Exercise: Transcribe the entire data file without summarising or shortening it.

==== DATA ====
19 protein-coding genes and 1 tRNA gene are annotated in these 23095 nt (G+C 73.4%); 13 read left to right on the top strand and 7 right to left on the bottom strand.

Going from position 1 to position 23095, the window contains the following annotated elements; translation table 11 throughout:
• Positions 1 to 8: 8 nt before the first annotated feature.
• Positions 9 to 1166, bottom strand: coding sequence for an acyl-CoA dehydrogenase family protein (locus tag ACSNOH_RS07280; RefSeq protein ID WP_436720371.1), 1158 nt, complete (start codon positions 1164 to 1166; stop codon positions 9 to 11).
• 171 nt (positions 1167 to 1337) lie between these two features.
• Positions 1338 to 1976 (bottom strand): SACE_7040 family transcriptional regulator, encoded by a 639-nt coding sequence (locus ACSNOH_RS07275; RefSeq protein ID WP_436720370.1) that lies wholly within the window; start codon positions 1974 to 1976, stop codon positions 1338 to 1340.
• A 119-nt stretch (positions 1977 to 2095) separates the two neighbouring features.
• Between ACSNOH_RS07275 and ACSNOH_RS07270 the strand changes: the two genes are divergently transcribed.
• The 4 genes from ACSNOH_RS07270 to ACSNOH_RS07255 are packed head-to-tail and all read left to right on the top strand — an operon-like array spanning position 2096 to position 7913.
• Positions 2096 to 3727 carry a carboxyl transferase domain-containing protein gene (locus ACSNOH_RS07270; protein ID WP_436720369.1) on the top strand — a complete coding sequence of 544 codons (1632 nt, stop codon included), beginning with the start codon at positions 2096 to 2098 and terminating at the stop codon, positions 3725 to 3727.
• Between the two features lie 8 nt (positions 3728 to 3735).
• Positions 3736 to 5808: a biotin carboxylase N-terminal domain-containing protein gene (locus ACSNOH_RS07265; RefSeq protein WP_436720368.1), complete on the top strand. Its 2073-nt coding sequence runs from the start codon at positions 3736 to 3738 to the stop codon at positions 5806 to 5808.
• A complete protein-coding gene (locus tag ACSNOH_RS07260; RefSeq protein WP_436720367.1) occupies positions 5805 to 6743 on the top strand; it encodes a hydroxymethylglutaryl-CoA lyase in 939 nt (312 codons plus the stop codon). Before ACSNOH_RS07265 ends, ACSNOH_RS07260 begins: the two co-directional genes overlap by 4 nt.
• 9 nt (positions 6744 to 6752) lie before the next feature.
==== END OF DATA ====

19 protein-coding genes and 1 tRNA gene are annotated in these 23095 nt (G+C 73.4%); 13 read left to right on the top strand and 7 right to left on the bottom strand.

Going from position 1 to position 23095, the window contains the following annotated elements; translation table 11 throughout:
• Positions 1 to 8: 8 nt before the first annotated feature.
• Positions 9 to 1166, bottom strand: coding sequence for an acyl-CoA dehydrogenase family protein (locus tag ACSNOH_RS07280; RefSeq protein ID WP_436720371.1), 1158 nt, complete (start codon positions 1164 to 1166; stop codon positions 9 to 11).
• 171 nt (positions 1167 to 1337) lie between these two features.
• Positions 1338 to 1976 (bottom strand): SACE_7040 family transcriptional regulator, encoded by a 639-nt coding sequence (locus ACSNOH_RS07275; RefSeq protein ID WP_436720370.1) that lies wholly within the window; start codon positions 1974 to 1976, stop codon positions 1338 to 1340.
• A 119-nt stretch (positions 1977 to 2095) separates the two neighbouring features.
• Between ACSNOH_RS07275 and ACSNOH_RS07270 the strand changes: the two genes are divergently transcribed.
• The 4 genes from ACSNOH_RS07270 to ACSNOH_RS07255 are packed head-to-tail and all read left to right on the top strand — an operon-like array spanning position 2096 to position 7913.
• Positions 2096 to 3727 carry a carboxyl transferase domain-containing protein gene (locus ACSNOH_RS07270; protein ID WP_436720369.1) on the top strand — a complete coding sequence of 544 codons (1632 nt, stop codon included), beginning with the start codon at positions 2096 to 2098 and terminating at the stop codon, positions 3725 to 3727.
• Between the two features lie 8 nt (positions 3728 to 3735).
• Positions 3736 to 5808: a biotin carboxylase N-terminal domain-containing protein gene (locus ACSNOH_RS07265; RefSeq protein WP_436720368.1), complete on the top strand. Its 2073-nt coding sequence runs from the start codon at positions 3736 to 3738 to the stop codon at positions 5806 to 5808.
• A complete protein-coding gene (locus tag ACSNOH_RS07260; RefSeq protein WP_436720367.1) occupies positions 5805 to 6743 on the top strand; it encodes a hydroxymethylglutaryl-CoA lyase in 939 nt (312 codons plus the stop codon). Before ACSNOH_RS07265 ends, ACSNOH_RS07260 begins: the two co-directional genes overlap by 4 nt.
• 9 nt (positions 6744 to 6752) lie before the next feature.